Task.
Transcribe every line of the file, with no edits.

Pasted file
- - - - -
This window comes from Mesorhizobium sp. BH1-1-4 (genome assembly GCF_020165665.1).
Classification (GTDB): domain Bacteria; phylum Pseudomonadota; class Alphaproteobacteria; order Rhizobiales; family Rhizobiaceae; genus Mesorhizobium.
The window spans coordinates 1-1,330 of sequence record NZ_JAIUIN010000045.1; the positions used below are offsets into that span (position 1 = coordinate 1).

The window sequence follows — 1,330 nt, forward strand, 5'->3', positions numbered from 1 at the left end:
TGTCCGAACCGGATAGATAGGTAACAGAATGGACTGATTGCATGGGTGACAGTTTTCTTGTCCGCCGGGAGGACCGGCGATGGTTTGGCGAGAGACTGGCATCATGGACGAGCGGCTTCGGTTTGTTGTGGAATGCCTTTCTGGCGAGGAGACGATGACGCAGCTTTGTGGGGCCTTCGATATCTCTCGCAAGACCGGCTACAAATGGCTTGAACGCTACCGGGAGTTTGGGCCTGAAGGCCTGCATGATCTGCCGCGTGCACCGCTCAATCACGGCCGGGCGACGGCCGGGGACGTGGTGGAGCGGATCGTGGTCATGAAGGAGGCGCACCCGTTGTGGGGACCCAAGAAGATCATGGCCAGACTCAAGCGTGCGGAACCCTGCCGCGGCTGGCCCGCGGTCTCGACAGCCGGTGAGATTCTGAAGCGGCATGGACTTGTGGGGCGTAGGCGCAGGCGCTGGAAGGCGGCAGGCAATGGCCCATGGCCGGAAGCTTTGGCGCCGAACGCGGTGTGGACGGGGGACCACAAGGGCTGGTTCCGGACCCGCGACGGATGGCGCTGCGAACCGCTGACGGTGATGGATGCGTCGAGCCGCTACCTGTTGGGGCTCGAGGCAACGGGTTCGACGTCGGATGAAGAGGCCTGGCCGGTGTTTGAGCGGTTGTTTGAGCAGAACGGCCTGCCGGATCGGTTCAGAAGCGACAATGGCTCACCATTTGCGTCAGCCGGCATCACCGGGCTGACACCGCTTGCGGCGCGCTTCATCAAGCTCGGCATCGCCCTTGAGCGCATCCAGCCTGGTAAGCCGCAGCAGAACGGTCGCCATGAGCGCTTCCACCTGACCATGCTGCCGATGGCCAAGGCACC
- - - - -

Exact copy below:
This window comes from Mesorhizobium sp. BH1-1-4 (genome assembly GCF_020165665.1).
Classification (GTDB): domain Bacteria; phylum Pseudomonadota; class Alphaproteobacteria; order Rhizobiales; family Rhizobiaceae; genus Mesorhizobium.
The window spans coordinates 1-1,330 of sequence record NZ_JAIUIN010000045.1; the positions used below are offsets into that span (position 1 = coordinate 1).

The window sequence follows — 1,330 nt, forward strand, 5'->3', positions numbered from 1 at the left end:
TGTCCGAACCGGATAGATAGGTAACAGAATGGACTGATTGCATGGGTGACAGTTTTCTTGTCCGCCGGGAGGACCGGCGATGGTTTGGCGAGAGACTGGCATCATGGACGAGCGGCTTCGGTTTGTTGTGGAATGCCTTTCTGGCGAGGAGACGATGACGCAGCTTTGTGGGGCCTTCGATATCTCTCGCAAGACCGGCTACAAATGGCTTGAACGCTACCGGGAGTTTGGGCCTGAAGGCCTGCATGATCTGCCGCGTGCACCGCTCAATCACGGCCGGGCGACGGCCGGGGACGTGGTGGAGCGGATCGTGGTCATGAAGGAGGCGCACCCGTTGTGGGGACCCAAGAAGATCATGGCCAGACTCAAGCGTGCGGAACCCTGCCGCGGCTGGCCCGCGGTCTCGACAGCCGGTGAGATTCTGAAGCGGCATGGACTTGTGGGGCGTAGGCGCAGGCGCTGGAAGGCGGCAGGCAATGGCCCATGGCCGGAAGCTTTGGCGCCGAACGCGGTGTGGACGGGGGACCACAAGGGCTGGTTCCGGACCCGCGACGGATGGCGCTGCGAACCGCTGACGGTGATGGATGCGTCGAGCCGCTACCTGTTGGGGCTCGAGGCAACGGGTTCGACGTCGGATGAAGAGGCCTGGCCGGTGTTTGAGCGGTTGTTTGAGCAGAACGGCCTGCCGGATCGGTTCAGAAGCGACAATGGCTCACCATTTGCGTCAGCCGGCATCACCGGGCTGACACCGCTTGCGGCGCGCTTCATCAAGCTCGGCATCGCCCTTGAGCGCATCCAGCCTGGTAAGCCGCAGCAGAACGGTCGCCATGAGCGCTTCCACCTGACCATGCTGCCGATGGCCAAGGCACC